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What Is a Guardian ad Litem?

Posted on in Family Law

guardian ad litem, Naperville family law attorneyChild custody and parenting time are issues that often lead to conflict in divorce cases. These difficult-to-resolve issues can lead to lengthy litigation and increased hostility between the parties. Finding a resolution that is in the best interest of the children involved is the top priority, but this can be challenging, as often times one or both parents are not entirely forthcoming about their home life. In such cases, the thoughts and opinions of the children involved may be needed. The family’s children can share any details, good or bad, that can help the judge determine the best possible outcome for them. Putting a child on a stand in a courtroom, however, or in an interview with a judge, can be risky, as divorce alone is challenging for children. No child should ever be made to choose one parent over the other or feel intimidated. Fortunately, working with a Guardian ad Litem, a trained specialist who provides insight to the court, is a much less intimidating option to ensure the child’s best interests are being met.

Who Is a Guardian ad Litem?

In delicate cases involving children, a judge may appoint a guardian ad litem to be the court's eyes and ears. A guardian ad litem (GAL) is a trained professional attorney, and commonly a family lawyer, whose job is to investigate a case and provide feedback to help the court. To be a GAL, the Supreme Court requires 10 hours of specialized training, and that further continuing education requirements be met annually. They are specially trained to interview children, parents, and others, as well as collect information, all in hopes of finding a solution to fit the child’s needs.

What Does a Guardian ad Litem Do?

A GAL may be given specific tasks by the court, or may be assigned a case to do an overall investigation. Common court assigned tasks include determining visitation hours best suited for the children, helping establishing parenting time schedules, and determining custody situations for after the divorce. A GAL will consult with the child’s parents, as well as the child, in a manner that fits the child’s age and maturity level. Other individuals may be consulted also, such as teachers, counselors, doctors, and any other professional that has played a role in the child’s life. GALs often gather documents that may be helpful including doctor’s notes, correspondence between parents, report cards, and more.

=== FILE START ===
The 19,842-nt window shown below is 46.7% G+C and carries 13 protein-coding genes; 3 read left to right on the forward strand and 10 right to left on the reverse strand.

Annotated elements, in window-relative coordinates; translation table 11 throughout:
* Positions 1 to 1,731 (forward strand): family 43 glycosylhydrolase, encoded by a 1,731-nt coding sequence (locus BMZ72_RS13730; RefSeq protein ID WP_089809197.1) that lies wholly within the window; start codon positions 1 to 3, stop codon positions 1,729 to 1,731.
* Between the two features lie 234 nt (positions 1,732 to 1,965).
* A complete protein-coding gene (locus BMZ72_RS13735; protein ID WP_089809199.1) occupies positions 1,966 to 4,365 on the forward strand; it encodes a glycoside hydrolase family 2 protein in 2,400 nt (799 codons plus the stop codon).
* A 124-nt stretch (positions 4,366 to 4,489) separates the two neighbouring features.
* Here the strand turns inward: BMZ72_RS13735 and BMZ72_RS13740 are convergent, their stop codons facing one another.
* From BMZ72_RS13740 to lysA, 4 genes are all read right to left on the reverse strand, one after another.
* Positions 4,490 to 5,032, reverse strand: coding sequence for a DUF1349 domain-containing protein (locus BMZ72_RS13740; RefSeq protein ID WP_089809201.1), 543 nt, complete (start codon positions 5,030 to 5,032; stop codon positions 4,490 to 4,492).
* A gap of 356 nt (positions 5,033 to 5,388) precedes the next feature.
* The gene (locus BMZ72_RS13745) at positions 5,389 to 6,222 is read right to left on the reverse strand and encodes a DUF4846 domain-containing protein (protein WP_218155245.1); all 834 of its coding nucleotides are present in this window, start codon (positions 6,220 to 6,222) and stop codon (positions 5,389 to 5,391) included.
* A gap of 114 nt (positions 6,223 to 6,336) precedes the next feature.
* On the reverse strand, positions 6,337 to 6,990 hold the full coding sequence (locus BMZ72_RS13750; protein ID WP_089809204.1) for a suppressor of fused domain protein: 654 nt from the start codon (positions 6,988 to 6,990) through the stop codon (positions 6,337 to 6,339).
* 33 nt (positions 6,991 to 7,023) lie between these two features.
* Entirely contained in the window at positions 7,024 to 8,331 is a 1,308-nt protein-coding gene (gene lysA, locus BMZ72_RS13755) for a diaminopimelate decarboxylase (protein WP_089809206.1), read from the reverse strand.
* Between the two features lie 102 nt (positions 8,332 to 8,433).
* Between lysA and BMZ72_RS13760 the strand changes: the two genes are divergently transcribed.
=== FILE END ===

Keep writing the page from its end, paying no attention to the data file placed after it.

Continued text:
Once a GAL has finished investigating their assigned case, they will provide a report to the court detailing their recommendation. While the court is not required to base their decision off of the opinion provided by the assigned GAL, they often do, as the GAL is a neutral party solely looking to protect the best interest of the children involved.

Reliable Divorce Help

The team at Pesce Law Group, P.C., is available to assist you with any divorce related matters today. Attorney Don Pesce is a fully qualified guardian ad litem who advocates vigorously for his clients, no matter their age. Call 630-352-2240 today to learn more about the services we provide, and to speak with a qualified Naperville divorce attorney immediately.

Sources:

http://www.ilga.gov/legislation/ilcs/fulltext.asp?DocName=075000050K506

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